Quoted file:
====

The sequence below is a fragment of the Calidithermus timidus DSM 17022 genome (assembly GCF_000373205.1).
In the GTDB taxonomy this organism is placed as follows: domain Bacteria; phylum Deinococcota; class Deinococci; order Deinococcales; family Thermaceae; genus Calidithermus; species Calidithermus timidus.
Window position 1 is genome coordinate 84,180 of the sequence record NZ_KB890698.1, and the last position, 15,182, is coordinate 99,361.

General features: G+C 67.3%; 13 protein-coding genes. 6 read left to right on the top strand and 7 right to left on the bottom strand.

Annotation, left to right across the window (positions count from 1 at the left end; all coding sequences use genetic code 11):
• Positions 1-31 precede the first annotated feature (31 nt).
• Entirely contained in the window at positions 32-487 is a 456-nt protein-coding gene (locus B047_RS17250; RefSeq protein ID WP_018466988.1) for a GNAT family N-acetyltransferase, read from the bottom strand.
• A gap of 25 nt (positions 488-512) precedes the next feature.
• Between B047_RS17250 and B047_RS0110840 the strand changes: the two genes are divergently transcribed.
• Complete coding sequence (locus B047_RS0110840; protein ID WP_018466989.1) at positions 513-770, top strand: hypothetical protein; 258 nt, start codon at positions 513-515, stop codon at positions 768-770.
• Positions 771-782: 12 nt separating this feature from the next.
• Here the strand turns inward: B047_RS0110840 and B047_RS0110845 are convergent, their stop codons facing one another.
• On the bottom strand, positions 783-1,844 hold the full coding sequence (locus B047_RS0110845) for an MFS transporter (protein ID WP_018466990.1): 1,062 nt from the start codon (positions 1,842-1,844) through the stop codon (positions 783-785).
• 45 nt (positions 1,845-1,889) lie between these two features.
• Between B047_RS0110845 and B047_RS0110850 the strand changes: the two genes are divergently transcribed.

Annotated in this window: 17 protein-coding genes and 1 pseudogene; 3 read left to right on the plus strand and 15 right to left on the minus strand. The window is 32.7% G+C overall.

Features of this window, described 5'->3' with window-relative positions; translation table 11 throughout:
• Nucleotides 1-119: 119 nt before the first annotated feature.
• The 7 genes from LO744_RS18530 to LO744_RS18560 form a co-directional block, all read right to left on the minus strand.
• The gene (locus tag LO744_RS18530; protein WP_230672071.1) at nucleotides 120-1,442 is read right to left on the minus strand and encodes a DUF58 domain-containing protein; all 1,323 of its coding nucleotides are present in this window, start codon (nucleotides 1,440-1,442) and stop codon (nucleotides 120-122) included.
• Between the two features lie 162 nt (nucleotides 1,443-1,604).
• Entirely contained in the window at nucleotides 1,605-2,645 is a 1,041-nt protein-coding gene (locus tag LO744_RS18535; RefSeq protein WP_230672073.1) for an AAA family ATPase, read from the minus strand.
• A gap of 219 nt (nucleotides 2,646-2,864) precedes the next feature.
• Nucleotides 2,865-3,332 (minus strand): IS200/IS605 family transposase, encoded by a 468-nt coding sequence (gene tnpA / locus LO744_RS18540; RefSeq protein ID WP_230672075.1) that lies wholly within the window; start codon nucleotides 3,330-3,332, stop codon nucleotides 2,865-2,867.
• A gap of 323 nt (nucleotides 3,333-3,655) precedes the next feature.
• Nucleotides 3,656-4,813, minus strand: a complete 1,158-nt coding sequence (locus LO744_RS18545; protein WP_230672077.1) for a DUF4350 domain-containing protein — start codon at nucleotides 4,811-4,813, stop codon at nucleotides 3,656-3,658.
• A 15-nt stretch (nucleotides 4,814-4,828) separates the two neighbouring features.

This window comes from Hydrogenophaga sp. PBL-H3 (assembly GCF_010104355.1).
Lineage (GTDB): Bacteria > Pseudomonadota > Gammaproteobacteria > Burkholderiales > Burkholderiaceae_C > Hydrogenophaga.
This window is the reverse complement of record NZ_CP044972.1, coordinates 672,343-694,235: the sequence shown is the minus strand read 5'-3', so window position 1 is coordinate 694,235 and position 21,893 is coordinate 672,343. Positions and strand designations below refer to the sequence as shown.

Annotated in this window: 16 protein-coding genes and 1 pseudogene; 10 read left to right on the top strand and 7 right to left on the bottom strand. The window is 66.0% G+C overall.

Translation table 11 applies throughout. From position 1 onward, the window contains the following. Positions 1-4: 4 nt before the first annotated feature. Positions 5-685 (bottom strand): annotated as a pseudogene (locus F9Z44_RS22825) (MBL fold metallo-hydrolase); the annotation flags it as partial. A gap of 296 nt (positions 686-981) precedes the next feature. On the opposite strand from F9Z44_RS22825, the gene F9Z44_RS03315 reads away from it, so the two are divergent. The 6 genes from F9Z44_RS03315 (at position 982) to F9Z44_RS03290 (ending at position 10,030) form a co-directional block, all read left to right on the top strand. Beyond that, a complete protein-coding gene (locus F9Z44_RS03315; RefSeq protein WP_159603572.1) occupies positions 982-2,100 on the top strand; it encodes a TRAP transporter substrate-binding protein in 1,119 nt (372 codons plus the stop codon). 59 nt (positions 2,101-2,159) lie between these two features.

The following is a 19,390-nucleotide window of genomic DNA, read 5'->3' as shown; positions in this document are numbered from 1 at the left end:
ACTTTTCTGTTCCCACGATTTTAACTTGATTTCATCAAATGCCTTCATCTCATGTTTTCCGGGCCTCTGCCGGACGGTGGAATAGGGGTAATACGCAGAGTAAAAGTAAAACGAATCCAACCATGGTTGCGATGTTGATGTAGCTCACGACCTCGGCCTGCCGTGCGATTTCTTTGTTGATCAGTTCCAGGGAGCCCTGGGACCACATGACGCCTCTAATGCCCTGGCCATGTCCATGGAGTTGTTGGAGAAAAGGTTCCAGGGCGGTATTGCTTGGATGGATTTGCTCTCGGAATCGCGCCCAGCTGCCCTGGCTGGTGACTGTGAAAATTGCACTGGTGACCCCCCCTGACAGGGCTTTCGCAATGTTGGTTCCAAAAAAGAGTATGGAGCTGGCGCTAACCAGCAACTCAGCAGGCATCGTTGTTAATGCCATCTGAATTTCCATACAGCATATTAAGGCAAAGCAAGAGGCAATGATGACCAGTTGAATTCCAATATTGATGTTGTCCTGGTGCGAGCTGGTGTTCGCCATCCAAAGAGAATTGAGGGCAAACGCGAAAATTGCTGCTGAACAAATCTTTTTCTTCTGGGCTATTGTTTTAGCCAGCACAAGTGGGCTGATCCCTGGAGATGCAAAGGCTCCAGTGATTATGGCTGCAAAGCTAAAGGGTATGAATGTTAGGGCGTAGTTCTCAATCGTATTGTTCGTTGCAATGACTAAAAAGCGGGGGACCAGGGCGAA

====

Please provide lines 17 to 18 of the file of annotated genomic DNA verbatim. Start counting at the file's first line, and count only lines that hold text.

Features of this window, described 5'->3' with window-relative positions; translation table 11 throughout:
• Nucleotides 1-119: 119 nt before the first annotated feature.